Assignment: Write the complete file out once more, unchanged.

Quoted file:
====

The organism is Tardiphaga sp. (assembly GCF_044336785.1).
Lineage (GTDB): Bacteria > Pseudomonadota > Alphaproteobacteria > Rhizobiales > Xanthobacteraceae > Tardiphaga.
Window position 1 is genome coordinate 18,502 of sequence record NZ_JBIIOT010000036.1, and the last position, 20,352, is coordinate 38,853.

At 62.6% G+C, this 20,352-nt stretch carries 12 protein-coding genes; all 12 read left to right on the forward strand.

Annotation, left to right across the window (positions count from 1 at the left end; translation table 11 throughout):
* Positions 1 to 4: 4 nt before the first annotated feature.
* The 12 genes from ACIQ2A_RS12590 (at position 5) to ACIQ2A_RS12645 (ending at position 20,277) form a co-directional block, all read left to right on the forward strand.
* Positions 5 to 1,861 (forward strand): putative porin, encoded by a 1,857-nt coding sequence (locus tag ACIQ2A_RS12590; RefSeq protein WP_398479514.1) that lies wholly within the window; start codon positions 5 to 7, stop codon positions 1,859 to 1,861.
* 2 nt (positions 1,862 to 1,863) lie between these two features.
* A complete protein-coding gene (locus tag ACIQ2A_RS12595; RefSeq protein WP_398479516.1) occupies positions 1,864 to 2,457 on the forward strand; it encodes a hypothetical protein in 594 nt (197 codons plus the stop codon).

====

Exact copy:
The organism is Tardiphaga sp. (assembly GCF_044336785.1).
Lineage (GTDB): Bacteria > Pseudomonadota > Alphaproteobacteria > Rhizobiales > Xanthobacteraceae > Tardiphaga.
Window position 1 is genome coordinate 18,502 of sequence record NZ_JBIIOT010000036.1, and the last position, 20,352, is coordinate 38,853.

At 62.6% G+C, this 20,352-nt stretch carries 12 protein-coding genes; all 12 read left to right on the forward strand.

Annotation, left to right across the window (positions count from 1 at the left end; translation table 11 throughout):
* Positions 1 to 4: 4 nt before the first annotated feature.
* The 12 genes from ACIQ2A_RS12590 (at position 5) to ACIQ2A_RS12645 (ending at position 20,277) form a co-directional block, all read left to right on the forward strand.
* Positions 5 to 1,861 (forward strand): putative porin, encoded by a 1,857-nt coding sequence (locus tag ACIQ2A_RS12590; RefSeq protein WP_398479514.1) that lies wholly within the window; start codon positions 5 to 7, stop codon positions 1,859 to 1,861.
* 2 nt (positions 1,862 to 1,863) lie between these two features.
* A complete protein-coding gene (locus tag ACIQ2A_RS12595; RefSeq protein WP_398479516.1) occupies positions 1,864 to 2,457 on the forward strand; it encodes a hypothetical protein in 594 nt (197 codons plus the stop codon).